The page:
Disgraced former Hong Kong minister Patrick Ho Chi-ping delivered a tearful apology on Monday in a US federal court in New York after he was sentenced to 36 months in jail and fined US$400,000 (S$540,000) over a multimillion-dollar bribery scheme involving top African leaders.
"I tried very hard to transform my despair into something meaningful," Ho told US District Judge Loretta Preska. "I accept full responsibility. I am deeply sorry."
"Please accept this token [of] respect and gratitude," Ho said, head bowed, at the end of his remarks, which included details about the community work he did at New York's Manhattan Correctional Centre, helping other inmates by giving classes in English, resume writing and public speaking.
Ho, who has been held in custody since November 2017, was given credit for the 16 months he has already served so will spend an additional 20 months behind bars. He was given 12 months to pay the fine.
His lawyer Edward Kim said that the defence team was satisfied with the results, and that Ho's term could be reduced to 31 months for good behaviour in prison. He said they had not decided whether to appeal, but was filing an appeals notice to preserve the ability to challenge the ruling.
Ho, 69, could also apply to serve his sentence in Hong Kong, but his legal team said it did not expect to do so. It is rare for such a practice to be allowed: in the past two decades, only three Hongkongers convicted in the US were granted the right to serve the remainder of the sentence in their hometown.
In his remarks to the judge, Ho recalled the painful feeling that he could not be with his wife and 92-year-old mother. "My wife lost her mother and [I] wasn't there to hold her hand," Ho said. "I pray every day that my mom would live a long life so she will see her son coming back."
The veteran criminal defence lawyer Robert Precht, who is based in New York and was not involved in the Ho case, said the judge's decision showed more than leniency.
"The sentence is not merely lenient, it is generously lenient," Precht said. "The judge showed him mercy."
Precht also said the prosecution did not go too hard on Ho, choosing not to dispute his contributions throughout his life and focusing primarily his claim that the case was politically motivated.
"The prosecutors were restrained in their comments, which gave the court space to impose a truly merciful sentence," Precht said.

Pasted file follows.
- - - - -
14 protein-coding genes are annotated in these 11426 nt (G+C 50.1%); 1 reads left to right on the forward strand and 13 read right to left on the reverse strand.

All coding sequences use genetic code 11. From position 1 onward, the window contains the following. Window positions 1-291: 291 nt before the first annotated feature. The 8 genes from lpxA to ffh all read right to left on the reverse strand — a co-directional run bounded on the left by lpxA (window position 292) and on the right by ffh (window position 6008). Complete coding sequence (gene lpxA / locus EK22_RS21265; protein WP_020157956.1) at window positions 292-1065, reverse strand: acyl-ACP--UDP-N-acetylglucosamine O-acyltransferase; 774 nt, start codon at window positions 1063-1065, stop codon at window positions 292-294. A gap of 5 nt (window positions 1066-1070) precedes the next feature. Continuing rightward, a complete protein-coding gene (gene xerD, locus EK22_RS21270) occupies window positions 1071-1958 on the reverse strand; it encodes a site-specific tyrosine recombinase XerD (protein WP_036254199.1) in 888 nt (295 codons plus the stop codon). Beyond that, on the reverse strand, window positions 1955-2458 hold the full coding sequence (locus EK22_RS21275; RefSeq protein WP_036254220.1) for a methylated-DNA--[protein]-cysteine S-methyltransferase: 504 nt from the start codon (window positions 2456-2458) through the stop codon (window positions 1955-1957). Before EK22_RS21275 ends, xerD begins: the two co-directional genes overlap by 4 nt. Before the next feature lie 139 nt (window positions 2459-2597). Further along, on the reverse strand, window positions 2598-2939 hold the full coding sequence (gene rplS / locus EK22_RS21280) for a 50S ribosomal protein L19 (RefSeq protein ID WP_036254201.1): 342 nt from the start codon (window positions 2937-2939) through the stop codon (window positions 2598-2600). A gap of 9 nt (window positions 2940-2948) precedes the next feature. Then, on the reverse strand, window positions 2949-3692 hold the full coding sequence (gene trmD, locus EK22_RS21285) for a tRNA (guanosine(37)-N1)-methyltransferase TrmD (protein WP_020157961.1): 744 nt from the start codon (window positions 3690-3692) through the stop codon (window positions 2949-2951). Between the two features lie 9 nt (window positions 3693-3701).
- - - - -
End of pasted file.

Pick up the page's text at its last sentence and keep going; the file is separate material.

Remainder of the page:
Ho, a long-time Beijing loyalist, served as Hong Kong's home affairs minister from 2002 to 2007, and later became deputy secretary general of a think tank funded by Shanghai-based oil conglomerate CEFC China Energy.
His role centred on advocating the "Belt and Road Initiative", China's global trade strategy.
He was arrested at John F Kennedy Airport in New York in November 2017. Last December, a federal jury found him guilty on seven of eight counts of bribery and money laundering over oil rights for CEFC in Chad and Uganda.
Ho was found to have offered US$2.9 million in bribes to Chad President Idriss Deby, Senegalese diplomat Cheikh Gadio and Uganda's foreign minister, Sam Kutesa.
Ho remained defiant in the face of the charges. Shortly after his arrest in 2017, he claimed he was being used to "get to the big tiger" and asked a friend to seek help from the Central Committee of China's Communist Party.
After being found guilty, Ho said he was "the first of the sacrificial lambs of such hostility [against China]".
Apart from China's strategic expansion through private companies such as CEFC into Africa, the case also raised eyebrows over UN governance, with three officials linked.
Two former UN General Assembly presidents were suspected of receiving bribes in the case - one has since died after being sued, and another was never prosecuted - while Vuk Jeremic, also a former General Assembly president, testified at Ho's trial.
eremic said in court that after his UN term, he received funding from CEFC to set up a think tank.
As for Ho, the conviction could mean the revocation of Hong Kong civic honours awarded by the previous administration. These include the Justice of Peace award in 1999 and the Golden Bauhinia Star in 2007, the second-highest medal handed out by the government.
According to practice, if a recipient is convicted of a crime and faces a jail term of more than a year, the chief executive can rescind the award.
The government's Protocol Division would not comment on the specific case.
Additional reporting by Jodi Xu Klein in New York.